Disclosing Sexual Abuse by a Family Member

Disclosing sexual abuse by a family member is entirely up to the survivor and can be extremely complicated. Remember, deciding to disclose doesn’t have to mean sharing every detail—a survivor can decide how much or how little they want to share with another person. There is no timeline for disclosing incest and there is no right or wrong way to disclose.

What is disclosing?

After experiencing incest sexual abuse, there often comes a time when a survivor considers disclosing to a trusted person. Disclosing means that a survivor is informing a trusted family member, friend, or the authorities that abuse took place. It can be extremely hard to talk about a traumatic experience with sexual violence.

Why is it difficult to tell someone about sexual abuse by a family member?

Most children, and children that become adults, are oftentimes entirely dependent on their families for economic, emotional, physiological, and psychological support. If they are trapped in an abusive environment throughout development, they come to believe that the abuse is normal, that they are the problem, and that there is no way out. Perpetrators often use threats of violence and intimidation to prevent a child from disclosing which is considered emotional abuse. These feelings can become so ingrained that they sometimes linger into adulthood. Some examples of emotional abuse are below:

  • Insults. A perpetrator may insult a survivor by constantly criticizing them or by making fun of them with demeaning words.
  • Intimidation. This can be any form of verbal or physical actions that instill fear in a survivor. Examples include pounding a fist, slamming doors, throwing things at the wall, or leering looks.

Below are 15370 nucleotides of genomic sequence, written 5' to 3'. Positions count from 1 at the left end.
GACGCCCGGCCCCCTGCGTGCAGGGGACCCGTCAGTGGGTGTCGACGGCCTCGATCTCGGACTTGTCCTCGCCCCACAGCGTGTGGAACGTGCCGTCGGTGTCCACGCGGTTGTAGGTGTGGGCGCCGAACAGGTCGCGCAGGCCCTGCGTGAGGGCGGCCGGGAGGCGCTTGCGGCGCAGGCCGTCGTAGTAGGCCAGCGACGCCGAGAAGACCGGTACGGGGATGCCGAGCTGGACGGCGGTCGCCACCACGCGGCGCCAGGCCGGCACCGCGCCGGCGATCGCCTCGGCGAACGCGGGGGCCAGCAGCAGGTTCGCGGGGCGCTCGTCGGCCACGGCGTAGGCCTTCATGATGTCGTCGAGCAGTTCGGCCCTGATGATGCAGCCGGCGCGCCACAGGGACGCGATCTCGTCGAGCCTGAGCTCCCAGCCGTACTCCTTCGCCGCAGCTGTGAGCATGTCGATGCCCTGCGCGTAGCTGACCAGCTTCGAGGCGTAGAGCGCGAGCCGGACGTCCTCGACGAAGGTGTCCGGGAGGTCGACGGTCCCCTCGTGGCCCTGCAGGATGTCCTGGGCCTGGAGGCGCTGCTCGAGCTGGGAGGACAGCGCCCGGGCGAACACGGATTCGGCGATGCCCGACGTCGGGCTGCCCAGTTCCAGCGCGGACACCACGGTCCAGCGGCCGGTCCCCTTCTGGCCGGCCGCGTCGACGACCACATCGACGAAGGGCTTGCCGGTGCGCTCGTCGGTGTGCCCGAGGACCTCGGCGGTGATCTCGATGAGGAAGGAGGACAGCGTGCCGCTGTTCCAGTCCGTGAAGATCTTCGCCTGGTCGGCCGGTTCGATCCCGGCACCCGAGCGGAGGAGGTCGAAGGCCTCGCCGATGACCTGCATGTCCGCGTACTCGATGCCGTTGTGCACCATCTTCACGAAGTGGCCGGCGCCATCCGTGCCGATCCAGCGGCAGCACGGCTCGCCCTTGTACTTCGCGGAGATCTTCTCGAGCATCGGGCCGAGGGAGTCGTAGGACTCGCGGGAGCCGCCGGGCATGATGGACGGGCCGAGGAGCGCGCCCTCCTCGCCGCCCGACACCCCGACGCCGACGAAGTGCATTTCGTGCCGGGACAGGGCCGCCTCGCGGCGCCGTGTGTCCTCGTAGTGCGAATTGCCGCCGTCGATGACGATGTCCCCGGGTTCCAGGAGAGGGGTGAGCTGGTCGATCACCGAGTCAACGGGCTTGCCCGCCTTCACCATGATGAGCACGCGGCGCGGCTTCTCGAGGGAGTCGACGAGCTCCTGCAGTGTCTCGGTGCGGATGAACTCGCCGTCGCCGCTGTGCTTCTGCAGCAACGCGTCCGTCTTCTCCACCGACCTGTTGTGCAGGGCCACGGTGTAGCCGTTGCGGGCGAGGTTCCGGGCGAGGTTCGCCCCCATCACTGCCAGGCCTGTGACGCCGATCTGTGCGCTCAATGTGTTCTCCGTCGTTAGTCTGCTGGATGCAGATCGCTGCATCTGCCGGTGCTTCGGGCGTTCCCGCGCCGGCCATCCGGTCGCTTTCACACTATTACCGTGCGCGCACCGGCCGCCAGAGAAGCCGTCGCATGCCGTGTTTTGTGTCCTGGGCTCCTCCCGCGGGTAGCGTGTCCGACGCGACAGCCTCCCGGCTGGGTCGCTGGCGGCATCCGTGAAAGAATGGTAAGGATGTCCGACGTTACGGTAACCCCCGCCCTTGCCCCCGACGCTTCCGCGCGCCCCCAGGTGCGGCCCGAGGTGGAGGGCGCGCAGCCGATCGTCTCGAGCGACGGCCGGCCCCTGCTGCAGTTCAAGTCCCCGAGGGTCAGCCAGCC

• Stalking. Examples include making threats against someone, or that person's family or friends, non-consensual communication, repeated physical or visual closeness, and any other behavior used to contact, harass, track, or threaten someone.
  • Threats of violence: Perpetrators may frighten, control, and manipulate the survivor into compliance.

Questions to consider asking yourself when deciding if you are ready to disclose.

  • Do you feel ready to discuss your abuse with someone? While we might not always be 100% ready, you can always take your time with disclosure, even if you tell your story over time and only share details of your abuse that you choose. A safe person will always be supportive with how much you decide to tell them and will never make you share more than you want.
  • Does this person believe and support me? Have they previously believed you and supported you or did they discredit your experiences? You can think through the times that you told this person something personal in the past and how they reacted. It can also be helpful to create a space for you to be yourself and to speak without judgment and interruption.
  • Do I feel like I have to disclose or do I feel like I want to disclose? Try to come to a grounded place where you feel comfortable disclosing your experiences at your own pace and on your own terms.
  • Does this person foster compassionate responses? Have you previously told this person intimate details about your life? Was their response compassionate and gentle? Did you feel and sense support and kindness in their response?

The person, family member, or trusted friend that a survivor may have told or is deciding to disclose to may not be providing the needed support, but remember that nobody has to go through this alone. To speak with someone who is trained to help, call the National Sexual Assault Hotline at 800.656.HOPE (4673) or chat online at online.rainn.org (y en español rainn.org/es).

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